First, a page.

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Chicago Violence Prevention Efforts Through Summer Jobs Program at Risk Due to Lack of Applicants for Open Positions

Posted by 
Natalie Frank, Ph.D.
Natalie Frank, Ph.D.
 2021-05-05

Chicago’s focus on summer employment for young people as one prong in their violence prevention program may fall flat this year as there aren’t enough applicants for the thousands of available positions.

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Chicago summer jobs program enhances youth employability and decreases violent crimeUNESCO/always

During a remote joint committee meeting, Chicago aldermen discussed the fact that many summer jobs normally filled by now are still vacant. There is concern as many of these jobs are through the Chicago Park Service, which could lead to decreased hours or availability of certain activities due to staffing issues. For example, there is a need to fill many lifeguard positions to ensure that summer fun on Lake Michigan remains safe. Normally there is an abundance of applicants for these positions. This year however, this is not the case.

Last month, Mayor Lori Lightfoot announced that applications were open for One Summer Chicago, the annual summer jobs program aimed at adolescents and young adults age 14 to 24. These jobs last from July 5 to August 13 and include both remote, socially distanced, and in-person jobs, as well as life skills training for 21,000 young people.

Normally, there are at least two to three times as many applicants as there are job openings in One Summer Chicago. Even last year during the pandemic, there were 45k applicants for 20.5k positions. But many jobs for summer 2021 are, so far, going unfilled, according to Roderick Sawyer, Alderman for the 6th ward. "One of the concerns I've been hearing is that we may be experiencing quite a bit of vacancies, because not enough applicants are coming to apply for the summer jobs; or may be a bit uncomfortable leaving, because of the unemployment checks, I am going to be honest with you, that people are receiving nowadays," Sawyer said.

Alonso Williams, Chief Programs Officer at the Chicago Park District, said this assessment was correct especially when it came to the lifeguard situation. This is especially noteworthy as lifeguard is the highest paying position in the jobs program. Williams added that this is a problem even with the increased amount of marketing that has been done this year. He stated:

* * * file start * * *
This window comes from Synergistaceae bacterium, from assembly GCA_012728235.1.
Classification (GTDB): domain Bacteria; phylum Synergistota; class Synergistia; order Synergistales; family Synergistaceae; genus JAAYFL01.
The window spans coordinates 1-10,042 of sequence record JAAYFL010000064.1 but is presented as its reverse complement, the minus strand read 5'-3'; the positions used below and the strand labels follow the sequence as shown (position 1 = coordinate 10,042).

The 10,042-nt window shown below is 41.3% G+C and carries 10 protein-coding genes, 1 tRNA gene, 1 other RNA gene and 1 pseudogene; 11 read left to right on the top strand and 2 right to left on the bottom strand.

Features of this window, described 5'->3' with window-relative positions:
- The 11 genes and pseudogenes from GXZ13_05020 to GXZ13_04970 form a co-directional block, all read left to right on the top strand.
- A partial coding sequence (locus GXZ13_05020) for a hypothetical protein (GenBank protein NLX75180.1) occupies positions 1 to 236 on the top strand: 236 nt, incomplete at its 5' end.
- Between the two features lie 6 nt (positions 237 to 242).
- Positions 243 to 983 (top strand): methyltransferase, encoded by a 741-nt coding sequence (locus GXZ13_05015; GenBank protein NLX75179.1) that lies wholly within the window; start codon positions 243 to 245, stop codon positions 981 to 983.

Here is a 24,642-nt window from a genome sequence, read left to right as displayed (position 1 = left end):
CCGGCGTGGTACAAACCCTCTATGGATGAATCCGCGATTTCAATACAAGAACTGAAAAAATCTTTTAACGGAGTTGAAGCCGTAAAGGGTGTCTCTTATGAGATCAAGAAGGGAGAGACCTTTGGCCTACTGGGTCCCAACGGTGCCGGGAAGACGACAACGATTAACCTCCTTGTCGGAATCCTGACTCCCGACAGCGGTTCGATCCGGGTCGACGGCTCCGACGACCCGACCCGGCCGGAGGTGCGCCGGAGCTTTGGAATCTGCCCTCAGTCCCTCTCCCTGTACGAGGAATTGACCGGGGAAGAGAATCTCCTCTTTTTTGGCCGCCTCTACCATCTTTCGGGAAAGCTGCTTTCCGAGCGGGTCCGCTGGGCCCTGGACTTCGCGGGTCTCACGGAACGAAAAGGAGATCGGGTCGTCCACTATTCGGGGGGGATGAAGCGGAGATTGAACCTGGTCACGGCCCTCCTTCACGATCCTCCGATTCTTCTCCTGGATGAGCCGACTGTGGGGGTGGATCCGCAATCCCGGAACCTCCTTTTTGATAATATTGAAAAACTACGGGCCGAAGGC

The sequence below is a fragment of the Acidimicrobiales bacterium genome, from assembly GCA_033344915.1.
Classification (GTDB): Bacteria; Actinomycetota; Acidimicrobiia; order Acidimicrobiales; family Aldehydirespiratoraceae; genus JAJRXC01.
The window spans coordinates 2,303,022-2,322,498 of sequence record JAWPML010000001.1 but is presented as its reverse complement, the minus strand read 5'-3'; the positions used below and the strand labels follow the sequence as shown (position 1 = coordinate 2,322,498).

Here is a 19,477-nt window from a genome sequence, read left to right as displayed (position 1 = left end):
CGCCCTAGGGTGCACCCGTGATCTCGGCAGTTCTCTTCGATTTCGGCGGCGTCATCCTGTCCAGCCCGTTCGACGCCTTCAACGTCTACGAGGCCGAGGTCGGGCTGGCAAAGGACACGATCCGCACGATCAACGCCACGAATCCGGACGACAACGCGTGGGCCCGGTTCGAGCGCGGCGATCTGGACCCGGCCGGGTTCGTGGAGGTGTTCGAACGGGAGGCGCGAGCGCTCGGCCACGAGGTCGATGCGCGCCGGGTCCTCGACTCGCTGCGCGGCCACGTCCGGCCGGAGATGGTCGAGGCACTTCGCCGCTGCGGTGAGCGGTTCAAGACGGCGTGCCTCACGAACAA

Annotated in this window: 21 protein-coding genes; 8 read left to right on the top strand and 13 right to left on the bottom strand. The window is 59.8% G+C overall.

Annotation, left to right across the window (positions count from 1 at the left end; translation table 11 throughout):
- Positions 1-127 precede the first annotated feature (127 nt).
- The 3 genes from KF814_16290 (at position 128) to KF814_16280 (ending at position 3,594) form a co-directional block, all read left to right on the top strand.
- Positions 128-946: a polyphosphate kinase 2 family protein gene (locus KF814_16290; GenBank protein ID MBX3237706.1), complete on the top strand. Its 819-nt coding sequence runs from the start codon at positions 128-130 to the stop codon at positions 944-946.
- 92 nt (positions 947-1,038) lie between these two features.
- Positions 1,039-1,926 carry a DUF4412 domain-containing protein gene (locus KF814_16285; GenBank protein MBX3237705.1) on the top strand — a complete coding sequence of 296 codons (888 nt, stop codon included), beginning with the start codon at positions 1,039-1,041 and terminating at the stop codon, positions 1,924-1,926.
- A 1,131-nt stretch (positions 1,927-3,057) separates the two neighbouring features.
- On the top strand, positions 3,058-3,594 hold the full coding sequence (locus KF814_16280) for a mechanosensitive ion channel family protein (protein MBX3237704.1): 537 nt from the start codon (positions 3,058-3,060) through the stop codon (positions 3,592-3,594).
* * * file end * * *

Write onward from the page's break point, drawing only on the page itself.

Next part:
“One of the things we’ve done as a district is not just let it be posted on our website. We’ve actually spent dollars this year in our marketing budget to advertise in local newspapers to push it out that way. As well as, we work with a lot of community-based organizations to create posters and fliers to send out to them."

Besides the fact that unfilled jobs and lack of staff could lead to problems with service-based organization and public works departments this summer, there is also concern over the effects on the amount of violence in Chicago this summer and in the future. The One Summer Chicago program was originally created with the intention of reducing violence and preparing youth and young adults living in some of the city’s highest-violence neighborhoods for the labor market.

The summer jobs program is an important initiative being used to decrease violence in high crime areas of Chicago. Research has suggested that the summer jobs program can significantly reduce violent crime among participants. In a randomized controlled study using 1634 disadvantaged high school age youth in Chicago, results indicated that assignment to a summer jobs program decreased violence by 43 percent over the next 16 months. This equated to 3.95 fewer violent-crime arrests per 100 youth. So, getting disadvantaged youth to participate in the jobs program is important for the city’s crime rates as well as for the participants futures.

Studies have shown that violent crime disproportionately involves youth, who are twice as likely as adults to be both victims and perpetrators of violence. The problem is most highly concentrated among disadvantaged minority youth. Violent-crime arrest rates for African-American juveniles are five times as high as that of their white counterparts. In an effort to decrease these outcomes for youth in the city, Chicago leaders are redoubling their efforts to encourage young adults to apply for summer jobs this year.

Applications for One Summer Chicago are due June 11 and can be found at this website. Information on additional opportunities provided by community organizations, non-profits and other partners can be viewed here.

Learn more about One Summer Chicago and changes being made for this years program:

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